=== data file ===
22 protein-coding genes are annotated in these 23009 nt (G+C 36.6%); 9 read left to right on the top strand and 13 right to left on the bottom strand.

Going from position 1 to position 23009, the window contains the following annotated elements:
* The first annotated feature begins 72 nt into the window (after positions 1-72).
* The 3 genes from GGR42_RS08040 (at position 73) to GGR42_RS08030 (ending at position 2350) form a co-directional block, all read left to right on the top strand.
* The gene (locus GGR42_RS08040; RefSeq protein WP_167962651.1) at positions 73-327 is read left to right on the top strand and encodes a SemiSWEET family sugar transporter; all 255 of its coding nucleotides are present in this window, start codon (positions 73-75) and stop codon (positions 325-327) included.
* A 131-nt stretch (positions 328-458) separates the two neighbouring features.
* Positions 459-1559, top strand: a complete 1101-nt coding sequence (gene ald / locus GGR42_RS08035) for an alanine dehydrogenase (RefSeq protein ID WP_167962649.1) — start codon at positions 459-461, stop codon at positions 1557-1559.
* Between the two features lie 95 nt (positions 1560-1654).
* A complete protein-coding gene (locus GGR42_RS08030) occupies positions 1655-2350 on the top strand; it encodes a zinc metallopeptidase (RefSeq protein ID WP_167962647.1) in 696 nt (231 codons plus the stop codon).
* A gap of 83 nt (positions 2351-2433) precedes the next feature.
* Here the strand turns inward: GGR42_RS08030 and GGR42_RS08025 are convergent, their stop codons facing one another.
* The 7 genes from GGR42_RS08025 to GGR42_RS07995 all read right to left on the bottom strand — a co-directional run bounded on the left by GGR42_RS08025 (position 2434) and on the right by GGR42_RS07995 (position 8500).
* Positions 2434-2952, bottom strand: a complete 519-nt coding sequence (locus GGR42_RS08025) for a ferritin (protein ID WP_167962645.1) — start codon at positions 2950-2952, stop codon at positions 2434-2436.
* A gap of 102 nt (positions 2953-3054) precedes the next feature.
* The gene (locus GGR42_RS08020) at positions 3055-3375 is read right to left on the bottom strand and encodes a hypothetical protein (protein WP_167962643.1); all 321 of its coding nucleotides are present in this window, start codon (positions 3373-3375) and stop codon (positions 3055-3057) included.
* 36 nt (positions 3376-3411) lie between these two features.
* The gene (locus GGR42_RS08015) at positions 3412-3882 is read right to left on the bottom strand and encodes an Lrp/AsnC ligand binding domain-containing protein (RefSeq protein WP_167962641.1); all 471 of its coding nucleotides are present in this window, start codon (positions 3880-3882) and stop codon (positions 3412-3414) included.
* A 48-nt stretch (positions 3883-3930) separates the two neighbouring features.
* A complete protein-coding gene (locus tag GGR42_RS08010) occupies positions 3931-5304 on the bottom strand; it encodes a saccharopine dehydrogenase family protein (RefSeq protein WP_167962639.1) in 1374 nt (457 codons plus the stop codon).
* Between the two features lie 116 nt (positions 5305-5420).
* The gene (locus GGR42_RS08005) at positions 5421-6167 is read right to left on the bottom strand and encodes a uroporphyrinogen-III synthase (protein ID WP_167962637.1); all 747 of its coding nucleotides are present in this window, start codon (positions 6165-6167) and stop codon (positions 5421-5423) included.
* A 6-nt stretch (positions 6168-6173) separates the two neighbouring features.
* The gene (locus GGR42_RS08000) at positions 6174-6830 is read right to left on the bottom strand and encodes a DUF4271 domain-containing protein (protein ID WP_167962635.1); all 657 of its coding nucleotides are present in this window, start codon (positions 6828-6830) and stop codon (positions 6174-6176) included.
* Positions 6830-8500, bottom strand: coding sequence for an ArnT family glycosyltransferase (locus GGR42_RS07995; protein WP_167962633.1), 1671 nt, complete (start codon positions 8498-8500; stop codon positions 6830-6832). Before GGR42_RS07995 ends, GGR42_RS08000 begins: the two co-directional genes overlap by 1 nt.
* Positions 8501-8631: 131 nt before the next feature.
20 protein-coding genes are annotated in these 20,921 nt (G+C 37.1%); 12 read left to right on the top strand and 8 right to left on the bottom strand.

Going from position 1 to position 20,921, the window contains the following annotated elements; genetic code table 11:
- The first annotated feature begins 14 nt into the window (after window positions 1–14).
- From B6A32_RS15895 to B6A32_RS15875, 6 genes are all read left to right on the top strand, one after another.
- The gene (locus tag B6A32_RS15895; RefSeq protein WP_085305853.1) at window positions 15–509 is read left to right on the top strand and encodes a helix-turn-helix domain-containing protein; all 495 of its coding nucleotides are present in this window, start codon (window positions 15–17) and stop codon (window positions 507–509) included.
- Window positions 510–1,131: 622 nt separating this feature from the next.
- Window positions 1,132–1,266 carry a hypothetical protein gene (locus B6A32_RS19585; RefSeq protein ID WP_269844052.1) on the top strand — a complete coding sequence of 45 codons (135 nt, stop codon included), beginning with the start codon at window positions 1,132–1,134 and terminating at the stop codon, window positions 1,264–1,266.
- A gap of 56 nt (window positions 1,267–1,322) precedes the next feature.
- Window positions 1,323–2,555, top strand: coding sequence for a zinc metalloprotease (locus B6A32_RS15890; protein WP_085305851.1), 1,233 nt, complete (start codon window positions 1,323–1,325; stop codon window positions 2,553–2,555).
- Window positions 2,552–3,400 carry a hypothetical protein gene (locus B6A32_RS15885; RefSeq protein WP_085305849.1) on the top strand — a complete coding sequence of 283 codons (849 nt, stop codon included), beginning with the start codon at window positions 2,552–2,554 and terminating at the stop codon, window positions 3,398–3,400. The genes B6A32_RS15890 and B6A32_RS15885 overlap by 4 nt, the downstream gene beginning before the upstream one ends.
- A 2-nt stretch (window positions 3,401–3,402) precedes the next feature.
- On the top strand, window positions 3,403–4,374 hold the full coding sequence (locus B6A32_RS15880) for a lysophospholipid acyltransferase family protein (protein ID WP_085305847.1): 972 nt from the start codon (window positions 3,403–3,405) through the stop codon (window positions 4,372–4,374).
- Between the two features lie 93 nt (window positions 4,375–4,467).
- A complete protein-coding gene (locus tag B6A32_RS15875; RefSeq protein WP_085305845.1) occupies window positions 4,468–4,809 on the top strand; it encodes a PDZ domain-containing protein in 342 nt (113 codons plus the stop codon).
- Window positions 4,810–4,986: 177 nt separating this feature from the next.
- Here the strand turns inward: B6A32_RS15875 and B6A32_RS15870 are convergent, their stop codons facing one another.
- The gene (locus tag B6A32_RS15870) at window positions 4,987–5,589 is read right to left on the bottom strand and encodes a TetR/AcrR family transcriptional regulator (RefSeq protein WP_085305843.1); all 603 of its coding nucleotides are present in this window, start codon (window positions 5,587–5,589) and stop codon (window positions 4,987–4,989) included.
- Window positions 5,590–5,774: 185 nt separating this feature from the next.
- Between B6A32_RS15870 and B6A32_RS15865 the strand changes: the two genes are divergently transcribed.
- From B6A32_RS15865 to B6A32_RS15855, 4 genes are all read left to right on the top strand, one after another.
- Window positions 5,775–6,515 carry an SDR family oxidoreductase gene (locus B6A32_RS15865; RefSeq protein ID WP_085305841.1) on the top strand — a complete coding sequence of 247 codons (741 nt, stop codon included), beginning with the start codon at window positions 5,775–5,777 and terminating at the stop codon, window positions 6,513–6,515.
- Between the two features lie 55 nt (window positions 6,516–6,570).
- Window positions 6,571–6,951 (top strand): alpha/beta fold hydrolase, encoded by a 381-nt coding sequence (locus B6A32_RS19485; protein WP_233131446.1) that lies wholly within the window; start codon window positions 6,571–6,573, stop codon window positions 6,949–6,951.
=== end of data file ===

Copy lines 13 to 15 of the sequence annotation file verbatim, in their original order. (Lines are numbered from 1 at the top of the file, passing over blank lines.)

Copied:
* Positions 2434-2952, bottom strand: a complete 519-nt coding sequence (locus GGR42_RS08025) for a ferritin (protein ID WP_167962645.1) — start codon at positions 2950-2952, stop codon at positions 2434-2436.
* A gap of 102 nt (positions 2953-3054) precedes the next feature.
* The gene (locus GGR42_RS08020) at positions 3055-3375 is read right to left on the bottom strand and encodes a hypothetical protein (protein WP_167962643.1); all 321 of its coding nucleotides are present in this window, start codon (positions 3373-3375) and stop codon (positions 3055-3057) included.